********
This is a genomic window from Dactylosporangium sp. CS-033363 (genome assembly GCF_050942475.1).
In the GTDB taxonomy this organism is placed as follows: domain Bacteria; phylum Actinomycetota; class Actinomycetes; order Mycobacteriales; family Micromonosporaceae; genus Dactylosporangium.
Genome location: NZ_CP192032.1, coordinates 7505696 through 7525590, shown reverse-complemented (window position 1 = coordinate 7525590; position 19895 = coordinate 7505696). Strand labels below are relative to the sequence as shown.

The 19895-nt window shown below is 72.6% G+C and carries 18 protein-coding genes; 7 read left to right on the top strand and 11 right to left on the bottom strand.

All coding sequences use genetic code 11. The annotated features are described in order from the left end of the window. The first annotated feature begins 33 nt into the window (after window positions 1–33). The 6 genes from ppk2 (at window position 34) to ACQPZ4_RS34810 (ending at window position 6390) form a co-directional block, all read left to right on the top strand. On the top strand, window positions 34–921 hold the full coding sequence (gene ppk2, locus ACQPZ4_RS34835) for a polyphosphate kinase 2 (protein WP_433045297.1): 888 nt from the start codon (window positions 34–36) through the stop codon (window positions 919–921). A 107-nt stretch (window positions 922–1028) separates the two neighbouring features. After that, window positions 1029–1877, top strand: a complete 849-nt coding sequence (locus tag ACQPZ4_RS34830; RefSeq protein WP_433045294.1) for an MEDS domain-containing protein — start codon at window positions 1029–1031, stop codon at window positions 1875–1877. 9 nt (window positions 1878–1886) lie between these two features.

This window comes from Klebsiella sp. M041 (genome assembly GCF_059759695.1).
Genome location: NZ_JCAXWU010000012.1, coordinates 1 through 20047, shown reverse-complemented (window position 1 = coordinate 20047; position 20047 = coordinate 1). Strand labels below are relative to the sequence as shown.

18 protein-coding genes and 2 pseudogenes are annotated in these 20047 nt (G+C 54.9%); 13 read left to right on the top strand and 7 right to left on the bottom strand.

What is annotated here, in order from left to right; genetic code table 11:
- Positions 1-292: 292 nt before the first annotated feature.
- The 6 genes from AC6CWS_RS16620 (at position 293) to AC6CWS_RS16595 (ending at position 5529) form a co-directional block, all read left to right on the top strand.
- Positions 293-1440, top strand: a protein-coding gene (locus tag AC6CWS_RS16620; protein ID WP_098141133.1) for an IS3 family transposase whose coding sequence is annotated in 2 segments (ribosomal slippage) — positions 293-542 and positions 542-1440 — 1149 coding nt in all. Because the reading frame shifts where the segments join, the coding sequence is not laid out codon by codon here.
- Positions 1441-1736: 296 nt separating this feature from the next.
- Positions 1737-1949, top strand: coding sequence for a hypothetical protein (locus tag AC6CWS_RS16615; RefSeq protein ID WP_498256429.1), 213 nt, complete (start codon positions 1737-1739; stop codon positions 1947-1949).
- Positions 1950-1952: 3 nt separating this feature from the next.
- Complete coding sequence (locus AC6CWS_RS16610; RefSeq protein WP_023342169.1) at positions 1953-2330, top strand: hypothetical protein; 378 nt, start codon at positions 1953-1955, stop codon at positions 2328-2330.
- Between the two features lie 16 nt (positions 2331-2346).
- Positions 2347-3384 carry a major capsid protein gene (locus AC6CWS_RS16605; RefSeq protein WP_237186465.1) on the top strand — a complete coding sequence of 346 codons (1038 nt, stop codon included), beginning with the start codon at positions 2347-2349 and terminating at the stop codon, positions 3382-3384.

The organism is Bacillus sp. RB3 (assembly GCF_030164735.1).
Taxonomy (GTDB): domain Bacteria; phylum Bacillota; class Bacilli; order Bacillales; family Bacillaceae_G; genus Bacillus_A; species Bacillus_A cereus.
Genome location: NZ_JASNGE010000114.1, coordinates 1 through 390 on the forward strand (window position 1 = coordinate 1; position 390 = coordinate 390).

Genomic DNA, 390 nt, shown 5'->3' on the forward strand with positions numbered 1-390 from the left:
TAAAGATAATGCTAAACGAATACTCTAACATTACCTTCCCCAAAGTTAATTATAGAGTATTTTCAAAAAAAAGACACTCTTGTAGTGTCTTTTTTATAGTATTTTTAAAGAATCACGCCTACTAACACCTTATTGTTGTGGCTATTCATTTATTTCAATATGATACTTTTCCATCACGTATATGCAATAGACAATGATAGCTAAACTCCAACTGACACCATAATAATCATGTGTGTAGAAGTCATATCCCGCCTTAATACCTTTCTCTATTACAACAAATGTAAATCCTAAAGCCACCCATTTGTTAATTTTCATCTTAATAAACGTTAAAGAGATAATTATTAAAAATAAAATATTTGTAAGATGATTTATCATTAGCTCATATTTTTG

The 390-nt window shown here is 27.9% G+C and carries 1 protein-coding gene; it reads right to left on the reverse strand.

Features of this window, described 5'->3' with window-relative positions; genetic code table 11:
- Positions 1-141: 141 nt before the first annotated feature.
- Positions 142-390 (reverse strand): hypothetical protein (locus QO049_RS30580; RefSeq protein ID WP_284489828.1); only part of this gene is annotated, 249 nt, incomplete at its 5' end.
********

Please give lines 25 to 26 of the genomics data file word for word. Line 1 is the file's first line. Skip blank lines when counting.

Features of this window, described 5'->3' with window-relative positions; genetic code table 11:
- Positions 1-141: 141 nt before the first annotated feature.